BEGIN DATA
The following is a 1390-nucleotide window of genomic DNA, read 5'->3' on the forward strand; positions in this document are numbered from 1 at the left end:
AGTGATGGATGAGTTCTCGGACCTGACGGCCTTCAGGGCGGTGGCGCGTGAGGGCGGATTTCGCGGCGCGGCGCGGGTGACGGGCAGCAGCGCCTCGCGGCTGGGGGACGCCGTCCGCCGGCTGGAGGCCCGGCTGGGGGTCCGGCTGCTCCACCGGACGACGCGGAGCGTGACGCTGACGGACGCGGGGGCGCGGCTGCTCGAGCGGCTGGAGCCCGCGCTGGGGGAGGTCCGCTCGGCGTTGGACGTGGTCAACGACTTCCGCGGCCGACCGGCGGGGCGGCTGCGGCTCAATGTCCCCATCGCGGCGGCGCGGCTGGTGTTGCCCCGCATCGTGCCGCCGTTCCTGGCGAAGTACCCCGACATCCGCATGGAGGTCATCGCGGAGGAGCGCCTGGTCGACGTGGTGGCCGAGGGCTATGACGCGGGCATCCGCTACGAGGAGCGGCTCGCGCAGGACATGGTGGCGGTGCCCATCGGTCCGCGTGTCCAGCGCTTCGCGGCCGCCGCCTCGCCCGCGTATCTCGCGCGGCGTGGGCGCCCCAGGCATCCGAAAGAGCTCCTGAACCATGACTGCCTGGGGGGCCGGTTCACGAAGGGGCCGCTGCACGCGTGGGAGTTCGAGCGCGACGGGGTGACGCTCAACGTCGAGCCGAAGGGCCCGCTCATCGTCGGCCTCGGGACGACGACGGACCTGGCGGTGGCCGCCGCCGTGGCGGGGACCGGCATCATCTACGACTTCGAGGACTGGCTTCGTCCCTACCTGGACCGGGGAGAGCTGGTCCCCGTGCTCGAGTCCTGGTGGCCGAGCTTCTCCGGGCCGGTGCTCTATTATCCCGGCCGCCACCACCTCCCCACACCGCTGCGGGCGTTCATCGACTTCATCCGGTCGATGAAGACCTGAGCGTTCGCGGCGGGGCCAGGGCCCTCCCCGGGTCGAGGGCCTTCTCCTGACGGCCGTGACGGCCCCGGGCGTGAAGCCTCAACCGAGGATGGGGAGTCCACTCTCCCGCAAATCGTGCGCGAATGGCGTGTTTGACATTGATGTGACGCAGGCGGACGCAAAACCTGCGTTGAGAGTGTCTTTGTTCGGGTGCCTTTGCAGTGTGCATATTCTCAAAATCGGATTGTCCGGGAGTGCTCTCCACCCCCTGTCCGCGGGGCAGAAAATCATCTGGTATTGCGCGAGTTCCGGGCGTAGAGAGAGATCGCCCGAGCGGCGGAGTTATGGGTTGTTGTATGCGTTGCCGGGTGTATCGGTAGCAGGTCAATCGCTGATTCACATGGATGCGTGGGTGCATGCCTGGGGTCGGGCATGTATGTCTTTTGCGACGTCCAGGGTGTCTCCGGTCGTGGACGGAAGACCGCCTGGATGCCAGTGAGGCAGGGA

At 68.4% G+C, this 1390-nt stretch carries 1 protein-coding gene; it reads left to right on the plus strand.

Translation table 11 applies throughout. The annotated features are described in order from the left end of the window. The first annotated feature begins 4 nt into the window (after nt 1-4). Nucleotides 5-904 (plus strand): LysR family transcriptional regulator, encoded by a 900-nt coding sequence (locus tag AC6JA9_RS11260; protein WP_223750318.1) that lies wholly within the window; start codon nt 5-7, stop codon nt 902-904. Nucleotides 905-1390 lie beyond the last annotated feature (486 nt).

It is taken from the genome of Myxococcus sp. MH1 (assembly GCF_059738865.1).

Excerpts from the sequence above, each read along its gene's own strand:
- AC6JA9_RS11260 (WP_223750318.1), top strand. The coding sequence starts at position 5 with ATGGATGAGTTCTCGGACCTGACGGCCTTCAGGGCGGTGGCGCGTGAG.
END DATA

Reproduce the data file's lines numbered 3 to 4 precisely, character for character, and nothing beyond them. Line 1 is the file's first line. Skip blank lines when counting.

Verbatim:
At 68.4% G+C, this 1390-nt stretch carries 1 protein-coding gene; it reads left to right on the plus strand.

Translation table 11 applies throughout. The annotated features are described in order from the left end of the window. The first annotated feature begins 4 nt into the window (after nt 1-4). Nucleotides 5-904 (plus strand): LysR family transcriptional regulator, encoded by a 900-nt coding sequence (locus tag AC6JA9_RS11260; protein WP_223750318.1) that lies wholly within the window; start codon nt 5-7, stop codon nt 902-904. Nucleotides 905-1390 lie beyond the last annotated feature (486 nt).